An octet is a piece of chamber music made for eight instruments. Not many have been written, so they’re considered kind of special. Maybe the easiest to understand is the octet for two string quartets. You just double all instruments and voila, you have eight musicians. Beethoven contemporary Louis Spohr wrote four of these.
The opus 32 is a different beast altogether. It is scored for the unique combination of a clarinet, two horns, a violin, two violas, a cello, and a double bass. So it is a combination of wind and string instruments, instruments that can easily combine with each other.
Spohr was born in 1784, and already at 1799 he audaciously asked Duke Karl Wilhelm Ferdinand of Brunswick for financial help after an unsuccessful concert tour. The duke liked him and hired him as a chamber musician. He later met and studied with Beethoven, commenting that his piano was out of tune. The two remained friends nonetheless. Spohr died in 1859, having composed ten opera’s, almost ten symphonies for a total of 150 in opus numbers.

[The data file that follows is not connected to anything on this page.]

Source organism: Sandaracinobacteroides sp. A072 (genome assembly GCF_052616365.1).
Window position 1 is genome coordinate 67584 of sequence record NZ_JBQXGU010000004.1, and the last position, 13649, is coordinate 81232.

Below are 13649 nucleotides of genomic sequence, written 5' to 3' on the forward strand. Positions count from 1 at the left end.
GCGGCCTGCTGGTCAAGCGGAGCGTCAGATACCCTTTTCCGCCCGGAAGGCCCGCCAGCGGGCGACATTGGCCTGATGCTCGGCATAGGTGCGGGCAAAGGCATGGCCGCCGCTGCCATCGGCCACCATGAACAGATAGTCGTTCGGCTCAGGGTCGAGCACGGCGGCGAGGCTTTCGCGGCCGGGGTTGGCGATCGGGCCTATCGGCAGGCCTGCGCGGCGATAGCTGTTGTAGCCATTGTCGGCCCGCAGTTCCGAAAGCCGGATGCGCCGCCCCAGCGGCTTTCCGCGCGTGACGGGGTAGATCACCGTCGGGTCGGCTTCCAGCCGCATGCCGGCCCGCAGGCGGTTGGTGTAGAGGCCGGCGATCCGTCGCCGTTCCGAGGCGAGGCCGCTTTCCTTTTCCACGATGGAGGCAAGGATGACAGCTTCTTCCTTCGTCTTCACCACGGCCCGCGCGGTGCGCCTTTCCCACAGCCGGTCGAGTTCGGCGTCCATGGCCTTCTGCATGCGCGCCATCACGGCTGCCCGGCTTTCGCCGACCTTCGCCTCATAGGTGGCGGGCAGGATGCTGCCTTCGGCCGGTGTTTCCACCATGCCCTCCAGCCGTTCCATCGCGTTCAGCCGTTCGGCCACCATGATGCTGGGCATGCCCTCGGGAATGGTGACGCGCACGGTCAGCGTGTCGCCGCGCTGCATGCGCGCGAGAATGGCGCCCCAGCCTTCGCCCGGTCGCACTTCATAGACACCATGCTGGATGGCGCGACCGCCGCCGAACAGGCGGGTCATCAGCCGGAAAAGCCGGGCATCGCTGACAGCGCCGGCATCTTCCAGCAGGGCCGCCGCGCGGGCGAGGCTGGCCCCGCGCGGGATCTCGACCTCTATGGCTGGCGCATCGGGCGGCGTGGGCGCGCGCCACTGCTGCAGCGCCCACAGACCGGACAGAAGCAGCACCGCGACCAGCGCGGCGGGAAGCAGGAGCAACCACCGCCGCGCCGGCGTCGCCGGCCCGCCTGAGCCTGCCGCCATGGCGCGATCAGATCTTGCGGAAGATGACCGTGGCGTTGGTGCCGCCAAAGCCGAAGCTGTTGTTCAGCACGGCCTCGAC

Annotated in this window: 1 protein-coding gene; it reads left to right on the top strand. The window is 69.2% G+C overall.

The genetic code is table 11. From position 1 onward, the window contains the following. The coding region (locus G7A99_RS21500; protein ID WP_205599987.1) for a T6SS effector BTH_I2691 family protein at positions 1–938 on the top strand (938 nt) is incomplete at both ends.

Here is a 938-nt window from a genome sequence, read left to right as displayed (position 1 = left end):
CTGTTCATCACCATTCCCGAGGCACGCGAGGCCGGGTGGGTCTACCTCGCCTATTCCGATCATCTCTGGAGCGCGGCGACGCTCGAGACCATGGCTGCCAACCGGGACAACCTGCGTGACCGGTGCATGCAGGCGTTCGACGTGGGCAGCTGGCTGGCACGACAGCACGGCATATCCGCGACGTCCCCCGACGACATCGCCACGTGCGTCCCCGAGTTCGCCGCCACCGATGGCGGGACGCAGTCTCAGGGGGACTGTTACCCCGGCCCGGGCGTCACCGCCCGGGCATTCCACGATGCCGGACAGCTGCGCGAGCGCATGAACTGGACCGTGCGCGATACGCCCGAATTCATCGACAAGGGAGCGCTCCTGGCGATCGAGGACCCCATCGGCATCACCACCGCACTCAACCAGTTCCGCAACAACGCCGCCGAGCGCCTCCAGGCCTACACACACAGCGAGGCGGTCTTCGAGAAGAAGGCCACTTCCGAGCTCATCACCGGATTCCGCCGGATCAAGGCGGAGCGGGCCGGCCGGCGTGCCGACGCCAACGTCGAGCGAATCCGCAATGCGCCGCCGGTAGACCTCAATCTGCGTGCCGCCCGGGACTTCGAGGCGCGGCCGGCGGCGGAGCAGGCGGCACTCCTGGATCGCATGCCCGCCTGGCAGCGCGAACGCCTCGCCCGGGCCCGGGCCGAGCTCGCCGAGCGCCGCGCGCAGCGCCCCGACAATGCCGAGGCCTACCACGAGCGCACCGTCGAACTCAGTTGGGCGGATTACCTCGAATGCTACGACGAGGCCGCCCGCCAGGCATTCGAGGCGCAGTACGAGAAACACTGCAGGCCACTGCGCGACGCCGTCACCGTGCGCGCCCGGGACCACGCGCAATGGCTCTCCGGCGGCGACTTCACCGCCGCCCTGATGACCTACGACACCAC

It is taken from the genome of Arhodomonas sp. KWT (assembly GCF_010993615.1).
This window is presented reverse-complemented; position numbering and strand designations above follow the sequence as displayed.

He was very popular in his own time, but this popularity didn’t keep after his death. There are some attempts to revive his music, but I must say it is not for me. At least this work is not. Then again, I’ve never been really a fan of wind instruments.